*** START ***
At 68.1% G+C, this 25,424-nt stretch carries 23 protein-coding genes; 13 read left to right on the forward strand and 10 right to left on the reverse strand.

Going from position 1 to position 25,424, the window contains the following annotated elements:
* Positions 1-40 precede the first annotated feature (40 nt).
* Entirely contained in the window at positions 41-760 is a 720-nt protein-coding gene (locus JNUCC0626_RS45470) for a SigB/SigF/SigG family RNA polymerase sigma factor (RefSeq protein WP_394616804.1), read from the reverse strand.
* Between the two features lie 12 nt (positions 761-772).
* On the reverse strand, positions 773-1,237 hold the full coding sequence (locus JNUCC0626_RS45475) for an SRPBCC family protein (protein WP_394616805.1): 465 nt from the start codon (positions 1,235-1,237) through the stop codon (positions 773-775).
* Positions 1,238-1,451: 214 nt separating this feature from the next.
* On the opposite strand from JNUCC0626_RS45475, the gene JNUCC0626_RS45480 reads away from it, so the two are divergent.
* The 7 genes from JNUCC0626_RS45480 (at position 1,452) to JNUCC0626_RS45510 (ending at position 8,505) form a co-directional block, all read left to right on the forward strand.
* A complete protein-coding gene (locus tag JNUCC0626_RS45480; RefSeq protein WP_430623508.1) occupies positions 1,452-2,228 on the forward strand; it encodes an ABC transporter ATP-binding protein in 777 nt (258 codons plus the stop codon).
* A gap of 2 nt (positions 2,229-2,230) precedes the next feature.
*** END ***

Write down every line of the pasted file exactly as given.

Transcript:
At 68.1% G+C, this 25,424-nt stretch carries 23 protein-coding genes; 13 read left to right on the forward strand and 10 right to left on the reverse strand.

Going from position 1 to position 25,424, the window contains the following annotated elements:
* Positions 1-40 precede the first annotated feature (40 nt).
* Entirely contained in the window at positions 41-760 is a 720-nt protein-coding gene (locus JNUCC0626_RS45470) for a SigB/SigF/SigG family RNA polymerase sigma factor (RefSeq protein WP_394616804.1), read from the reverse strand.
* Between the two features lie 12 nt (positions 761-772).
* On the reverse strand, positions 773-1,237 hold the full coding sequence (locus JNUCC0626_RS45475) for an SRPBCC family protein (protein WP_394616805.1): 465 nt from the start codon (positions 1,235-1,237) through the stop codon (positions 773-775).
* Positions 1,238-1,451: 214 nt separating this feature from the next.
* On the opposite strand from JNUCC0626_RS45475, the gene JNUCC0626_RS45480 reads away from it, so the two are divergent.
* The 7 genes from JNUCC0626_RS45480 (at position 1,452) to JNUCC0626_RS45510 (ending at position 8,505) form a co-directional block, all read left to right on the forward strand.
* A complete protein-coding gene (locus tag JNUCC0626_RS45480; RefSeq protein WP_430623508.1) occupies positions 1,452-2,228 on the forward strand; it encodes an ABC transporter ATP-binding protein in 777 nt (258 codons plus the stop codon).
* A gap of 2 nt (positions 2,229-2,230) precedes the next feature.